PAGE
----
Planning Ahead For (Tabletop RPG) Character Development

Whenever a tabletop story begins, Schrodinger’s character exists: are they just words on a page? Or are they a real and tangible being? As GMs/DMs, we’re tasked with providing the story canvas from which these characters can truly be brought to life.

So this week’s Worldbuilding advice is all about the process of providing that first breath of air into each of the characters. Learn to better weave their strengths and flaws into the overall tapestry of the story!

Nurturing Character Traits

During character creation and the subsequent Session Zero, GMs/DMs should be taking note of the player characters’ various attributes, traits, talents, goals, and flaws. What are the characters looking to accomplish? What’s influenced them in their backstories? What roles will they likely be playing in the party? And how might they relate to one another?

The answers to these questions are the fertilizer in the soil of your tabletop RPG’s story. They provide numerous ways to both test and cultivate each of the character’s growth. And, accordingly, the corresponding players’ enjoyment and investment in the story.

A character obsessed with revenge, for example, would do well to pick up the scent of their quarry early in the story to further their quest. Or a character desperately looking for their lost spouse, separated in a tragic accident, might also begin their journey there early. As the GM/DM, you now have what you need in order to seed the plot of your story with exactly what the players are looking for. And you can marry their perspectives into the natural flow of the tabletop RPG experience.

Track The Progress

As the story develops, keep a running tracker of these story threads. And in your worldbuilding, find ways to continue to creatively seed the story world with ways the characters can find challenge, nuance, and depth in how they interact with these various facets of their respective journeys. Add milestones to their quests, use conflict to create dramatic tension, and put various dilemmas in their way they must overcome.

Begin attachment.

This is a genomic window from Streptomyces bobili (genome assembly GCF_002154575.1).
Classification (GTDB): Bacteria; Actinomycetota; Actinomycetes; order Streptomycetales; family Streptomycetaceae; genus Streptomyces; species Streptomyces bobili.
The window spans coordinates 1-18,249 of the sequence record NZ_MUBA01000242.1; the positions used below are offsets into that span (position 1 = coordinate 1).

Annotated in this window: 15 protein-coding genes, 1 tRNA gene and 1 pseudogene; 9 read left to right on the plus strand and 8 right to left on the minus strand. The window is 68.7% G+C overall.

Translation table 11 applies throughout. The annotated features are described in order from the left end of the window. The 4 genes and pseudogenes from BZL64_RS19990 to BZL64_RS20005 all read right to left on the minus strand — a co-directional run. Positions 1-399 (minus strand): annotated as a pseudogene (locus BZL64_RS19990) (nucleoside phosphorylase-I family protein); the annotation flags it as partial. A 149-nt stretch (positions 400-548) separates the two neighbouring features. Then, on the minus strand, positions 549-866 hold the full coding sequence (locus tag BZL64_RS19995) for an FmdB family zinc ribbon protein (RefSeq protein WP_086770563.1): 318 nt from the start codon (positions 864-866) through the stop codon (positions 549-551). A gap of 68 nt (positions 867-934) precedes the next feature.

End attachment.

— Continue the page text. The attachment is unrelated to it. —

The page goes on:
And it doesn’t have to be completely 1:1 either. Let’s say, for example, the character obsessed with revenge. You don’t necessarily have to put the target of that vengeance in the direct path of that character. Instead, perhaps they come across another character who is also obsessed with revenge and sees its effects, negative and otherwise, on that person. And by so doing, has their life changed. Or maybe the character has a powerful dream/vision of themselves where they’re no longer obsessed and are forced to reflect on that new state of being…

From session to session, you can simply seed from the notes you’re tracking. And you can use that inertia to drive the plot’s individual twists and turns for the characters. It takes the pressure off you as the GM/DM to consistently improvise those evolutionary moments. And, frankly, does justice to the players who have invested in the story. Don’t short-change yourself or the players/characters. Track their story threads and use them accordingly!

Don’t Finish The Trip Prematurely

Either way, as the character’s journey begins, don’t finish the trip prematurely. Build up to that confrontation/moment of growth. Cultivate that journey and you, the players, and the story will reap the rewards. Focus on how those character attributes define who they are and how they interact with the story world. Seed the story world with potential to ping off those traits and via their choices, the players will naturally gravitate toward those elements.

The last thing you want to do is under-deliver these moments. The players deserve better. And candidly, so do their characters. Be patient. Consistently build up that suspense, that anticipation for the character arc’s climax that’s always right around the corner. Find ways to confront the player with compelling choices – the consequences of which pave the way toward these huge pay-off moments.

This planning is an incredibly important part of both your worldbuilding and being the GM/DM. I promise, you won’t regret this extra work if you’re already not doing it! Let me know how I can help you in your worldbuilding…

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